PF: I think that as architects, we believe that we can listen and understand clients’ desires and needs along with programmatic, functional settings and deliver a project regardless of who we are. We have work that’s not based on the African-American culture. At the same time, I do think that being of the culture, having been raised as an AfricanAmerican in this country does give you some insight on some of the issues that were being explored in these museums. So in the minds of the clients, I think that makes a difference to them. Interestingly enough, we were approached by a gentleman in Dallas who wants to build a South Asian museum. You know, I’m not South Asian but he was able to see value in our process and the work that we do in other cultural institutions. We’re hoping that we’ll continue to build a relationship with that particular client. That example is just to say that being sensitive to cultural heritage – no matter what it is – is a skill and understanding and experience setting that I think can be applied across the broader spectrum of the institutions we have.

i•p: You’ve begun to touch on this, but how do you conceptualize the work of the architect in our society? In a sense, what are our responsibilities to local or regional systems? There’s no Hippocratic Oath of architecture, so to speak, so how do you see our overall responsibilities as a professional field?

PF: Well, yes, there is a code of ethics, so that’s a recognized broad guideline. Beyond that, I think it’s for each of us to define how we want to apply our skills to what we want to work on. So as individuals, there are some choices we can make. I started my practice in Durham [North Carolina] in 1990. I found it useful to write a business plan, also to set up a mission and a vision for the firm that would be our guiding principles and help us make good choices about the type of work that we would do. I think that each individual architect and each firm has the prerogative to do that for themselves, but always working under the umbrella of the AIA Code of Ethics. It’s fairly specific about ethics, and it’s a good guide. Really, a lot of it is common sense.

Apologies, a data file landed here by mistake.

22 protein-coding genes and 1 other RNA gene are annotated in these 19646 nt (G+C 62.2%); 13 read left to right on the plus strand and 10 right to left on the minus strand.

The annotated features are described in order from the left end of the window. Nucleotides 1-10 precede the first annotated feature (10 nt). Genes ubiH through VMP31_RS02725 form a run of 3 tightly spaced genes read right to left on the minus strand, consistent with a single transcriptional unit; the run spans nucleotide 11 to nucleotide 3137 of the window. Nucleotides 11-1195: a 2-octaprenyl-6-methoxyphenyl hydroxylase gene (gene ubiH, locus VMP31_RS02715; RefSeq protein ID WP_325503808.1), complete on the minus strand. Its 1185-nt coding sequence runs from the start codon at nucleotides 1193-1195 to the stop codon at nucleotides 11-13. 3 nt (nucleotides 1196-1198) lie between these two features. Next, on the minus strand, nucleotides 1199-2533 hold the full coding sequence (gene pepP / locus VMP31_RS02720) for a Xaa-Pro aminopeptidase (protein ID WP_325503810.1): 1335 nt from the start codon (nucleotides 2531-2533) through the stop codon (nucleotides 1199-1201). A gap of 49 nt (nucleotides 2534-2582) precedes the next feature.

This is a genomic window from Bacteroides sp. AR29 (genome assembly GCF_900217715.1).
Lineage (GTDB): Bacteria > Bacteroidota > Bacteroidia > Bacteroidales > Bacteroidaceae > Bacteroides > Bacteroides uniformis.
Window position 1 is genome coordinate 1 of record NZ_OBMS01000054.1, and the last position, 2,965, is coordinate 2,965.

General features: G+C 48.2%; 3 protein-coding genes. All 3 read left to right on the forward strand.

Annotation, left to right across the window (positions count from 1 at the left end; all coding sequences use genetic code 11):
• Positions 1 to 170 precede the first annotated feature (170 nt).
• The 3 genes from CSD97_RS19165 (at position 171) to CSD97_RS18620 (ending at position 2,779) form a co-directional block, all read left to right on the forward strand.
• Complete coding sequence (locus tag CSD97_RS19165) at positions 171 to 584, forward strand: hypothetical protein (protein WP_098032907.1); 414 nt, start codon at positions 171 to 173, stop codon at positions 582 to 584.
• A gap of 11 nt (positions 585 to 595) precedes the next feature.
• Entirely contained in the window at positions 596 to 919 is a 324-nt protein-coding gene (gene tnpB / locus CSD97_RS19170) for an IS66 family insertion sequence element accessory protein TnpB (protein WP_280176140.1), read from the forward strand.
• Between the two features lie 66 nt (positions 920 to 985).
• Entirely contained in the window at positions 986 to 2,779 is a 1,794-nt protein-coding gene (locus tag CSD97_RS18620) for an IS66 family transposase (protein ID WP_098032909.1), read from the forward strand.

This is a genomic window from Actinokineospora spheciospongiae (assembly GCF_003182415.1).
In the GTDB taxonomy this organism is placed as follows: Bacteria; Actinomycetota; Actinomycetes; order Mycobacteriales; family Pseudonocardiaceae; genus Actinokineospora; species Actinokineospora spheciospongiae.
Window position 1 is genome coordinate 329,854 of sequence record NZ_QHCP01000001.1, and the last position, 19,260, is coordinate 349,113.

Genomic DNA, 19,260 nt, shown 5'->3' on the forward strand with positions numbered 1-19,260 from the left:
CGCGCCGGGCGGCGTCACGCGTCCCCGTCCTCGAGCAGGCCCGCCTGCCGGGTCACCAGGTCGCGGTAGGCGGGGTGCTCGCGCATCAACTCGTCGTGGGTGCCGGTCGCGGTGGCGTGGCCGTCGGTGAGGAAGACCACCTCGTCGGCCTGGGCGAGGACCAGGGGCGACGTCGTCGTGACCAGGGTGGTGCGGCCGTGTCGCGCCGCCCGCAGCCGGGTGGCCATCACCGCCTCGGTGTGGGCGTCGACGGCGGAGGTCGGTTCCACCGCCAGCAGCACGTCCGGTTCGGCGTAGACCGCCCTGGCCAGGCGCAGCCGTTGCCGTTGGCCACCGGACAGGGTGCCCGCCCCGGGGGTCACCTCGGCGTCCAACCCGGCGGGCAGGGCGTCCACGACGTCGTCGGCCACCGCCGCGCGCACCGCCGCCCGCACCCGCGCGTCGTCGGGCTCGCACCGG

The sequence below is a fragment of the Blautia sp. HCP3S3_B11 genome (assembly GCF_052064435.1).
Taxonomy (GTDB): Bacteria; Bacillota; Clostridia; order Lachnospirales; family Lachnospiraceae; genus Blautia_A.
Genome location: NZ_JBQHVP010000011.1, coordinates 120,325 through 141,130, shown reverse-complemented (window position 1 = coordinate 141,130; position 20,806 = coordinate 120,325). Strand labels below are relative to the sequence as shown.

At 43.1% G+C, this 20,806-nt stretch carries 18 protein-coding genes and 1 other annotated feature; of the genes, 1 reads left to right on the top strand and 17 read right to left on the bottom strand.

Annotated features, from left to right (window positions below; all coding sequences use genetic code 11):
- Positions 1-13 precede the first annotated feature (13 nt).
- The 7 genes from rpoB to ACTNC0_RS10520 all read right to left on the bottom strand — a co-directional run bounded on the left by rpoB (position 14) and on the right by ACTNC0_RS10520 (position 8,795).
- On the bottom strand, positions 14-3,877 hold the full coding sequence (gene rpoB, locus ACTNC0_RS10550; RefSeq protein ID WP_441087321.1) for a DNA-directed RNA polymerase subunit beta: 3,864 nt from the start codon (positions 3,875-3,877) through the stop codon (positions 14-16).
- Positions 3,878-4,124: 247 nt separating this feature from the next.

I decided that I wanted to practice in such a way where the buildings and the plans and the master plans – regardless of the design challenge or commission – at the end of the work, we would be proud of what we had produced and it would enhance the community in which it was built. So that’s the broader role, and goal, and statement – that was something we wanted to achieve. For instance, I don’t believe that prisons and jails enhance the community in which they’re built. Therefore, checking it against our vision in action, no, we don’t want to do those. I don’t believe strip malls in the communities they’re built are something necessarily to be proud of at the end of the day. I don’t mean to make a value judgment about experienced architects who do that sort of thing. What we choose as individuals to do is a personal call. It’s also, I think, important as we bring on other employees and other coworkers, that you as a leader are fairly specific about what you’re trying to accomplish so that someone can say, all right, I can pick a line myself. That is something that is parallel to my own personal goals as an architect. I want to be clear about it so that if folks find that here was something they could buy into, then yes, come into the firm and we’ll work together toward those common goals. Or conversely, if they’re not about that and would rather go work somewhere else, go design McDonalds or Walmarts or whatever, that’s fine too.

i•p: So in a sense you see it as being on the individual to think about what kind of work and sensibility they appreciate.

PF: Right, not just to work, to be an architect no matter what. The thing for me, there’s got to be some purpose in mind. That’s for each of us as individuals to decide.

i·p: Your firm has recently joined with Perkin + Will, has that had any affect on your ability to make those calls and stand by your personal beliefs? Have your philosophies begun to merge?